Setting Boundaries for Children
Pick up any parenting book or magazine and you're sure to read of boundaries. But what does that mean? What are these magical components of good parenting and what do we do with them?
According to Dictionary.com, a boundary is
- something that indicates bounds or limits; a limiting or bounding line.
- Also called frontier. Mathematics: the collection of all points of a given set having the property that every neighborhood of each point contains points in the set and in the complement of the set.
It's synonyms are border and frontier. But I like the way Webster's says it better. They define a boundary as a theoretical line that marks the limit of an area of land.
So what we've got is this theoretical box that we want our child to stay within. But he's interpreting the edges of this border as a frontier. Something to be conquered right?
Why Do We Want Boundaries?
It seems pretty obvious that you'd want to define appropriate behavior for your child. That's your job. So you create expectations and buffer it with your own tolerance for misbehavior. But once the child reaches your boundary, that's it - punishment time. We may not like to think of our precious children as animals, but this is your basic Pavlov's dog psychology at work. You need to train your child to respect your boundaries, and that of society as a whole.
How Do Parents Set Boundaries?
This parenting gig is all on-the-job training. It's all trial and error. You may read all the latest parenting literature or you may be sold on a certain parenting style long before your baby cuts his first tooth. But the truth is, it's a process. It's not realistic to view your boundaries as a static policy. Things are always changing. Age and circumstance change.
The trick is to maintain a constant vigilance about what's going on with your child and things in his environment. You need to anticipate what's coming and communicate your expectations clearly.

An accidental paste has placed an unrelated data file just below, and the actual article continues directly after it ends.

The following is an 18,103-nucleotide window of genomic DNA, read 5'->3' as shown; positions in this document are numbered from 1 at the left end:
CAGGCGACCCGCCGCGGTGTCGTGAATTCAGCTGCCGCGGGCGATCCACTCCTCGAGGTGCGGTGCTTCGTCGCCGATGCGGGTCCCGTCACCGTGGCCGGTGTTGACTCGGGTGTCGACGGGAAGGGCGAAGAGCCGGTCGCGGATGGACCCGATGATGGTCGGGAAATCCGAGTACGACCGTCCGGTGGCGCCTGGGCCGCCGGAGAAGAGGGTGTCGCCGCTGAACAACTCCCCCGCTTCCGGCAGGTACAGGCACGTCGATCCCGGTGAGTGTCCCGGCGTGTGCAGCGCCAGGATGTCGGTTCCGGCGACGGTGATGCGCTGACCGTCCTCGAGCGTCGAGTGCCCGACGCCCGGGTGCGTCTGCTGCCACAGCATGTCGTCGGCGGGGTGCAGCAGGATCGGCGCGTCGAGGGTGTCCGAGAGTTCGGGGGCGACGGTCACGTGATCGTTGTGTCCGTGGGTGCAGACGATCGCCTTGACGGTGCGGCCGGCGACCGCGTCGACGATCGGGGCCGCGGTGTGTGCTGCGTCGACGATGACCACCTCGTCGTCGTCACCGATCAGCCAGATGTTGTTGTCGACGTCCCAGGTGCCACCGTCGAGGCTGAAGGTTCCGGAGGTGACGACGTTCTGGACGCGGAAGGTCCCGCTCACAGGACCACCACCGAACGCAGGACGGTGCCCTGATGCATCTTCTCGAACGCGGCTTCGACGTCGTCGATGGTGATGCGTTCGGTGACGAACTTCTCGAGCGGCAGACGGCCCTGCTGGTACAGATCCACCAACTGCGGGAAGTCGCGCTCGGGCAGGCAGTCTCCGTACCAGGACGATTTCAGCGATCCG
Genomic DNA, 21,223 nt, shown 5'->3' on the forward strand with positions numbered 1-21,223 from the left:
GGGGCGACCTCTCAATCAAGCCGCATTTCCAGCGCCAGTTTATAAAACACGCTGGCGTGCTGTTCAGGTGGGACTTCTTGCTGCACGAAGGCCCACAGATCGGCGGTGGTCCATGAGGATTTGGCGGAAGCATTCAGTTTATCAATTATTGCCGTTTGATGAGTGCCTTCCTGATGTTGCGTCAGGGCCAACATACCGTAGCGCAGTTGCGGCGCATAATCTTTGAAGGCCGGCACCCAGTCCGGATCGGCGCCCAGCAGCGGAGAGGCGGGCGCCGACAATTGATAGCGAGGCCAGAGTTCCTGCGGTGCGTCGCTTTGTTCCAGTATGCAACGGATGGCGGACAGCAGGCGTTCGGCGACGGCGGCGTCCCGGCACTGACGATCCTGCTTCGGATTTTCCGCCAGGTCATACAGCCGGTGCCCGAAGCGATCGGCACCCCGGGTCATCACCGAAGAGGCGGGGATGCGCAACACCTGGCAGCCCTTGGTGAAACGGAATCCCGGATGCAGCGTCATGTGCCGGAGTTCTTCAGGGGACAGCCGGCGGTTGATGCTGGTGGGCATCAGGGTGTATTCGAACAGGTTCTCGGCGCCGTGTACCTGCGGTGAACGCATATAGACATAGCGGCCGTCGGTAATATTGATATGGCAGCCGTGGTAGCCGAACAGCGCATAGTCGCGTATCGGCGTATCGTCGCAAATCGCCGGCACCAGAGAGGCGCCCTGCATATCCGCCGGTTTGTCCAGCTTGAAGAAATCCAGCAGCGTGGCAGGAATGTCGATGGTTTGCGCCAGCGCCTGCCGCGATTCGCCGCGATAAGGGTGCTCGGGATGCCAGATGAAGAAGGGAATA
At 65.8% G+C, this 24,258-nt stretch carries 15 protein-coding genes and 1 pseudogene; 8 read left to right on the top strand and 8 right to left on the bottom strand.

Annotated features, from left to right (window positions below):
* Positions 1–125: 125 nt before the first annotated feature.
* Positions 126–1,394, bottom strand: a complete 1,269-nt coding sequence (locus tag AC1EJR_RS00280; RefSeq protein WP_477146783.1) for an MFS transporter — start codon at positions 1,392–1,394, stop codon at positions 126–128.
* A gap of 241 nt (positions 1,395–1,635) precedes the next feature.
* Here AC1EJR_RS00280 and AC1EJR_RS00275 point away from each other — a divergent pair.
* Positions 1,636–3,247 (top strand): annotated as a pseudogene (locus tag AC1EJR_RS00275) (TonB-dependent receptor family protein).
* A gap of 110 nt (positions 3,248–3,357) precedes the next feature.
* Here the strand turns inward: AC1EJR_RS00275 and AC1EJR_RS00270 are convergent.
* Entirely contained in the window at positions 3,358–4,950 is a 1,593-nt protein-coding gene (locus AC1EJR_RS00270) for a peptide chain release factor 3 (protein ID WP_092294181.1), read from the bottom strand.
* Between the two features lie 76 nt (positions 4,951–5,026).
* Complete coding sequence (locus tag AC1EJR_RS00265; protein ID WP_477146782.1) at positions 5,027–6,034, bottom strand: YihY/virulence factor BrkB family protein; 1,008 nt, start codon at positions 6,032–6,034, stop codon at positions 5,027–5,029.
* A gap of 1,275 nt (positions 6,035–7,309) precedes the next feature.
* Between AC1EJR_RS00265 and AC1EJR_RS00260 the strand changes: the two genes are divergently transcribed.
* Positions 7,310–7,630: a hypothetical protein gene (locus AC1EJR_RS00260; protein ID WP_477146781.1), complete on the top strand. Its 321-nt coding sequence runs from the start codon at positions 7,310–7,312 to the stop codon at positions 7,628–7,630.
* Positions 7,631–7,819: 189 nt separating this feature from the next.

How to Get Children to Respect Boundaries
You can go around setting boundaries all you want and your little cowboy may just ride on through to his old wild frontier, yahoo-ing all the way. The difference between children who respect their parents' boundaries and those who do not is in perceived consequences. Ask yourself:
- Am I serious about the stance I've taken, or am I making empty threats?
- Have I clearly communicated a concrete consequence and am I willing to follow through?
- What are my motives? Is there a good reason for this rule or am I imposing limits to please others?
The clearer you are on the how and why of your boundaries, the more likely kids are to comply.
When my son was three he acted up in a store. I asked him to stop, he didn't. I told him he was going to be in trouble if he didn't stop. Still, he went on. Then I told him if he didn't stop, he was going to get a spanking at home. He kept on. So I said, fine, you've made your decision. By the time we got home he'd forgotten all about it - until I calmly asked him to go lie down on his bed for his spanking. That shocked him. And it wasn't easy for me either. But it was one of the only times I've ever had to spank. He knew from an early age that I mean what I say.